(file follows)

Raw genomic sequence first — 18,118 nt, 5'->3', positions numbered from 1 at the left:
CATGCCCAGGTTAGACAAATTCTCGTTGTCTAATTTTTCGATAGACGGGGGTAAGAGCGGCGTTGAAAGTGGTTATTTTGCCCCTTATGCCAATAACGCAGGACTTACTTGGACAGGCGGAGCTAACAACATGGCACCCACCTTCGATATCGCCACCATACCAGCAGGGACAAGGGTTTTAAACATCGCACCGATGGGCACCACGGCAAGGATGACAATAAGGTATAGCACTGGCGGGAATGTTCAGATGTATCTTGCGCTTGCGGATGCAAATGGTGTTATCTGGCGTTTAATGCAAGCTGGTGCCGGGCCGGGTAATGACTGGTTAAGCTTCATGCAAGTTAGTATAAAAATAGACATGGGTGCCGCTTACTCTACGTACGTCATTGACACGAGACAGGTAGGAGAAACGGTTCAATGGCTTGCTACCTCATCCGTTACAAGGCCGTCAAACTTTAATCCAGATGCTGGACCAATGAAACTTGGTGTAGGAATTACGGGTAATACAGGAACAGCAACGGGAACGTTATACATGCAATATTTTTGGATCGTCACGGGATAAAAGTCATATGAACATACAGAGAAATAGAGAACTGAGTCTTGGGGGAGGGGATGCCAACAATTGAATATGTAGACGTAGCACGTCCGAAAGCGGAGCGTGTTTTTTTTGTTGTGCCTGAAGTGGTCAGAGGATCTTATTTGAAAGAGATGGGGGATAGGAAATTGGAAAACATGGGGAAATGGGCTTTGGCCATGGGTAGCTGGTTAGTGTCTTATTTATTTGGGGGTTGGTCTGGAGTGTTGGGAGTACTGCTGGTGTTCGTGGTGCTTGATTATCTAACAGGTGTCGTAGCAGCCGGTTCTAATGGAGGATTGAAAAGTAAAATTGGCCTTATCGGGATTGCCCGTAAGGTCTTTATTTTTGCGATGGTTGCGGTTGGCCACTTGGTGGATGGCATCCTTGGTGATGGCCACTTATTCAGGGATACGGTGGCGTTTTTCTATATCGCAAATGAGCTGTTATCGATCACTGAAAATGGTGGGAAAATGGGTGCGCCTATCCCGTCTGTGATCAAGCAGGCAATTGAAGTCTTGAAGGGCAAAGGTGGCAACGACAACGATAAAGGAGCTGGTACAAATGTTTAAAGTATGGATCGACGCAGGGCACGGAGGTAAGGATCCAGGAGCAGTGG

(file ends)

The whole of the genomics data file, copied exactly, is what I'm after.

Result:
Raw genomic sequence first — 18,118 nt, 5'->3', positions numbered from 1 at the left:
CATGCCCAGGTTAGACAAATTCTCGTTGTCTAATTTTTCGATAGACGGGGGTAAGAGCGGCGTTGAAAGTGGTTATTTTGCCCCTTATGCCAATAACGCAGGACTTACTTGGACAGGCGGAGCTAACAACATGGCACCCACCTTCGATATCGCCACCATACCAGCAGGGACAAGGGTTTTAAACATCGCACCGATGGGCACCACGGCAAGGATGACAATAAGGTATAGCACTGGCGGGAATGTTCAGATGTATCTTGCGCTTGCGGATGCAAATGGTGTTATCTGGCGTTTAATGCAAGCTGGTGCCGGGCCGGGTAATGACTGGTTAAGCTTCATGCAAGTTAGTATAAAAATAGACATGGGTGCCGCTTACTCTACGTACGTCATTGACACGAGACAGGTAGGAGAAACGGTTCAATGGCTTGCTACCTCATCCGTTACAAGGCCGTCAAACTTTAATCCAGATGCTGGACCAATGAAACTTGGTGTAGGAATTACGGGTAATACAGGAACAGCAACGGGAACGTTATACATGCAATATTTTTGGATCGTCACGGGATAAAAGTCATATGAACATACAGAGAAATAGAGAACTGAGTCTTGGGGGAGGGGATGCCAACAATTGAATATGTAGACGTAGCACGTCCGAAAGCGGAGCGTGTTTTTTTTGTTGTGCCTGAAGTGGTCAGAGGATCTTATTTGAAAGAGATGGGGGATAGGAAATTGGAAAACATGGGGAAATGGGCTTTGGCCATGGGTAGCTGGTTAGTGTCTTATTTATTTGGGGGTTGGTCTGGAGTGTTGGGAGTACTGCTGGTGTTCGTGGTGCTTGATTATCTAACAGGTGTCGTAGCAGCCGGTTCTAATGGAGGATTGAAAAGTAAAATTGGCCTTATCGGGATTGCCCGTAAGGTCTTTATTTTTGCGATGGTTGCGGTTGGCCACTTGGTGGATGGCATCCTTGGTGATGGCCACTTATTCAGGGATACGGTGGCGTTTTTCTATATCGCAAATGAGCTGTTATCGATCACTGAAAATGGTGGGAAAATGGGTGCGCCTATCCCGTCTGTGATCAAGCAGGCAATTGAAGTCTTGAAGGGCAAAGGTGGCAACGACAACGATAAAGGAGCTGGTACAAATGTTTAAAGTATGGATCGACGCAGGGCACGGAGGTAAGGATCCAGGAGCAGTGG